Fireflies, or lightning bugs, are not an unusual sight for anyone living in the southeast part of the United States. But, for those moving in from western states like Montana or Colorado, fireflies seem truly magical! We have lots of these glowy creatures. We have a great climate for them, as well as plenty of places for them to live, since they like the damp, rotting wood that’s found on the floors of our forests.

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This is a great firefly habitat!

Here are a few fun facts about fireflies: it’s usually the males who fly around, signaling to find mates. The females are what we think of as “glow worms,” and they are usually very different from males. They don’t have wings, and instead look like grubs on the ground (similar to larvae, actually.) They glow their own kinds of signals to the males. In the Great Smoky Mountains, there is a special place where fireflies synchronize. It’s a pretty amazing sight! The woods go from very dark to completely lit up in pops of light. You have to buy tickets to reserve a spot to see these amazing creatures.

But, you can still enjoy your own lovely backyard firefly show during the summer months. They might not synchronize, but it’s still a magical sight.

Cicadas

These creatures are fascinating, because they have either 13- or 17-year life cycles. They have a distinct, rise-and-fall whine that tunes up at night during the spring months, lasting far into the summer. Usually, 17-year cicadas live in northern states and 13-year cicadas live in southern states. Because of Tennessee’s location, we get both 13 and 17-year cicadas.

The cicada life cycle is fascinating. The female lays eggs in slits in trees, which then hatch in six or seven weeks. The nymphs make their way into the soil to live and eat tree sap from roots for 13 or 17 years, before coming back up to the surface and morphing into adults. If you look for them, you can see the nymph skins left behind on tree trunks and sides of buildings. (Kids are great at spotting these!) Adults are colorful, with black-veined wings and bright red eyes. They don’t bite.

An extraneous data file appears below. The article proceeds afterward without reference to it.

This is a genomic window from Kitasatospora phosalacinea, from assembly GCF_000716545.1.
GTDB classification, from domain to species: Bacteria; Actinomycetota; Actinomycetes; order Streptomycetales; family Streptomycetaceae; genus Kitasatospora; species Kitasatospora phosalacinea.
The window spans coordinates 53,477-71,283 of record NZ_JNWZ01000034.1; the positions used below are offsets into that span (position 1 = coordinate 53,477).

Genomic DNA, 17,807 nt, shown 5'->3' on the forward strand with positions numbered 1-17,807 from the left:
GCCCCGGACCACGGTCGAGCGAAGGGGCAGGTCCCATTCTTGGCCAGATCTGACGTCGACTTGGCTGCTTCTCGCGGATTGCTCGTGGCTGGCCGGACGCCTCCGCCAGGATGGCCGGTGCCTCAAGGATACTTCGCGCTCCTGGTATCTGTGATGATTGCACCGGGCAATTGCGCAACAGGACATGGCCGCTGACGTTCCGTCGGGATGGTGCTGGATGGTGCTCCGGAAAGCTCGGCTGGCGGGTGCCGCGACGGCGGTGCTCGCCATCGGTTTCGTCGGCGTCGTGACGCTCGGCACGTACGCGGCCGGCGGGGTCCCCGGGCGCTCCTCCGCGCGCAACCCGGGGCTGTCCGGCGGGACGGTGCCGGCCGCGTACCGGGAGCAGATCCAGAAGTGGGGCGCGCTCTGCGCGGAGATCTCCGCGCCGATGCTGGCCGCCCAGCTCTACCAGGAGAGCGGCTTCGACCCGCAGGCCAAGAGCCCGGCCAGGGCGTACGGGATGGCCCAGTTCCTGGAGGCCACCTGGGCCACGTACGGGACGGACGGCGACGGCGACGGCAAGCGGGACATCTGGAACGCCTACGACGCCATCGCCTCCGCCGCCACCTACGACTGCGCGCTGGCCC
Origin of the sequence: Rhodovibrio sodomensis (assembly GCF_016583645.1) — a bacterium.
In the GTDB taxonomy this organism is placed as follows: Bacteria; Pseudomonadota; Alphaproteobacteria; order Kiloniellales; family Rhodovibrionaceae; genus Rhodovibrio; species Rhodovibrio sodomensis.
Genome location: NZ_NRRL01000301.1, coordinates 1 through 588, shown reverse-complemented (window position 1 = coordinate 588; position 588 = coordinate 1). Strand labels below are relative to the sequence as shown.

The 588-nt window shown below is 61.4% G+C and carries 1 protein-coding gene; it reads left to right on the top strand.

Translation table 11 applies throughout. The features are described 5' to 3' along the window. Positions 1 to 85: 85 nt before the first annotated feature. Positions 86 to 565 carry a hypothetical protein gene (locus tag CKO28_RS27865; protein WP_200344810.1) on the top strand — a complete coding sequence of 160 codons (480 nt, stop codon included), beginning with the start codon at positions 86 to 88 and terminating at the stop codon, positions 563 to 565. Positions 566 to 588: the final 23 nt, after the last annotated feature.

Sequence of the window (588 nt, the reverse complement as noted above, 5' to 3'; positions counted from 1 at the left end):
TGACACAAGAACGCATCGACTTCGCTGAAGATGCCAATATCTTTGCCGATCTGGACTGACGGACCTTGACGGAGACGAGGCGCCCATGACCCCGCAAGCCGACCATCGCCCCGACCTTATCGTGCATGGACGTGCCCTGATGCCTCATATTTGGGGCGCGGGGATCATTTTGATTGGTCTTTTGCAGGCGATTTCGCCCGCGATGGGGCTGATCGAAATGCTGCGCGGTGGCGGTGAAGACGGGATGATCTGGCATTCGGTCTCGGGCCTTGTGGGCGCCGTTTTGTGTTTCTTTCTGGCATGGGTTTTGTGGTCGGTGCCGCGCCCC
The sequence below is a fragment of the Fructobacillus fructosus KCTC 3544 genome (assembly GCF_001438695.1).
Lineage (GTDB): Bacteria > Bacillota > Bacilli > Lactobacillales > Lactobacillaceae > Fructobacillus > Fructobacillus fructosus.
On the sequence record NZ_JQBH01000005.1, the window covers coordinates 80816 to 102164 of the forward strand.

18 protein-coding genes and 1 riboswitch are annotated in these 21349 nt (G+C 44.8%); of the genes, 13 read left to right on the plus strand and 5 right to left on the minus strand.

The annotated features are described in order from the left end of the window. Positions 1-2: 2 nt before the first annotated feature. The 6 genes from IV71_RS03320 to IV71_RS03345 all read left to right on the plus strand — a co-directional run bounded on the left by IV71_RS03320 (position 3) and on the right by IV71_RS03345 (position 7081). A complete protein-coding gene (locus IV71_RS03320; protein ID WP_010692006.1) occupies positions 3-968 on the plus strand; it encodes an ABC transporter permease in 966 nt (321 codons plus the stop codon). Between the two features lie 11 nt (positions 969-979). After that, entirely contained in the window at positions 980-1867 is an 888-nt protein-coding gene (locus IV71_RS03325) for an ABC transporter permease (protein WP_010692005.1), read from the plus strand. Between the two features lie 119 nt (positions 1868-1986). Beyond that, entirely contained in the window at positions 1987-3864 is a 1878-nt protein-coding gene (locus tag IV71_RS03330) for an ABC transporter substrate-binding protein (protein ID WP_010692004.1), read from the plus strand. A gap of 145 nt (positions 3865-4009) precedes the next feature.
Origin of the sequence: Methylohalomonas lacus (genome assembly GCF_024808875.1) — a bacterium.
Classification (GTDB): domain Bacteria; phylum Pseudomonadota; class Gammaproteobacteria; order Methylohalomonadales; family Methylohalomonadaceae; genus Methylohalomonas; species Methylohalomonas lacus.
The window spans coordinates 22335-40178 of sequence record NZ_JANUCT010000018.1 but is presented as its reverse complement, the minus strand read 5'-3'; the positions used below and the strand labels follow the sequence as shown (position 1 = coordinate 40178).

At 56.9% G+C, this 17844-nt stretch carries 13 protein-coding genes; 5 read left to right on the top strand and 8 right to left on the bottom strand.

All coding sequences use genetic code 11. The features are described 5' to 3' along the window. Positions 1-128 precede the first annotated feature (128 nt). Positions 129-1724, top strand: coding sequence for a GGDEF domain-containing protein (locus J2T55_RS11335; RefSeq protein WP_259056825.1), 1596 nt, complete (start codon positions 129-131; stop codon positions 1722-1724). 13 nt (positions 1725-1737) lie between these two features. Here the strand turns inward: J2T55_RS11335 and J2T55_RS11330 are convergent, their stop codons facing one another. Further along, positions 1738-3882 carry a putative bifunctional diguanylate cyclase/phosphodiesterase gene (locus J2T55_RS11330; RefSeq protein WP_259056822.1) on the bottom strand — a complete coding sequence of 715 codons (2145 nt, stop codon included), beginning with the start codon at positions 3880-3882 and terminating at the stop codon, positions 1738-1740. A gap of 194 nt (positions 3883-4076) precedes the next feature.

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Listen for cicadas tuning up after sunset!

You might be worried about cicadas harming your saplings, and you’d be right. Cicada nymphs under the soil don’t noticeably hurt trees, but adult females laying her eggs in trees can cause damage during this process. Check out this website for more information about how to protect your trees from cicada damage.

If you’re interested in finding about more about living in East Tennessee, please check out DarleneReeves-Kline.com.

Landscaping in East Tennessee

Planting trees, shrubs and flowers that are native to our area brings many benefits.

Spring is here! Dogwoods and redbuds are in bloom and flowers are popping up everywhere. This is an especially exciting time to be a new homeowner in East Tennessee, because you never know what beautiful plants you’ve inherited with your property until they show their pretty faces in the warm growing season!

If you’re getting inspired by our lovely, warm weather to spruce up your landscaping, consider these ideas:

Go Native!

Planting trees, shrubs and flowers that are native to our extremely biodiverse area brings many benefits. They are more likely to survive and thrive in our climate, since they’ve been doing it for hundreds of years. They are also more likely to attract the pollinators. Helping pollinators like bees and butterflies with habitat and food helps us, too. Bees and butterflies not only ensure the beauty and propagation of our lovely flowers, they play a big part in growing crops that we need to eat. Check this list for ideas on native plants for your grand landscaping plan.

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Buy From a Nursery

Going native doesn’t mean digging up from the woods. DON’T take plants from public land, like a national park. It’s illegal! If you have access to ferns, trees and other plants you think you’ll be able to successfully transplant on your property, then go for it. But if you’d like a little more help and even a little guarantee, go to your local nursery. Family-owned operations are likely to have great advice on what to plant where, and when. Some places (like Lowes) have guarantees on their plants, which means if you save your receipts and your plant dies within a year, you can take it back and get a replacement.

Think Big, But Start Small

Frederick Law Olmsted, when he designed the landscaping for the Biltmore Estate in Asheville, thought long-term. Like, really long term: he planted stands of trees that would take a hundred years to mature. He knew he’d never see his vision completely realized, but he understood the grandeur of his legacy. If you have an acre of land you’d like to landscape, you don’t necessarily need to think of how it will look to your great-grandchildren, but do pay attention to how things will look in the next few years.

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Ivy and other vines might grow out of control, swamping out other plants and slowly destroying your buildings if they are given free reign. Bamboo certainly goes rampant, requiring heavy mowing. And trees are high on the list of culprits behind unsafe foundations; the roots grow out as far as the canopy, undermining the safety of your home if they’re planted too close. Evergreens are a little safer; their root systems tend to head down instead of out. Even so, that sweet little sapling you plant this year might take off in our mild, plant-friendly climate and become a danger to your roof, sewer or foundation in as little as ten years!

Consider Goats

One of the pervasive problems in rural East Tennessee is the fast-growing, invasive vine: kudzu! The best way to get rid of it? Goats. They eat it right down to the roots.

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Interested in real estate in East Tennessee? Check out DarleneReeves-Kline.com. Happy gardening!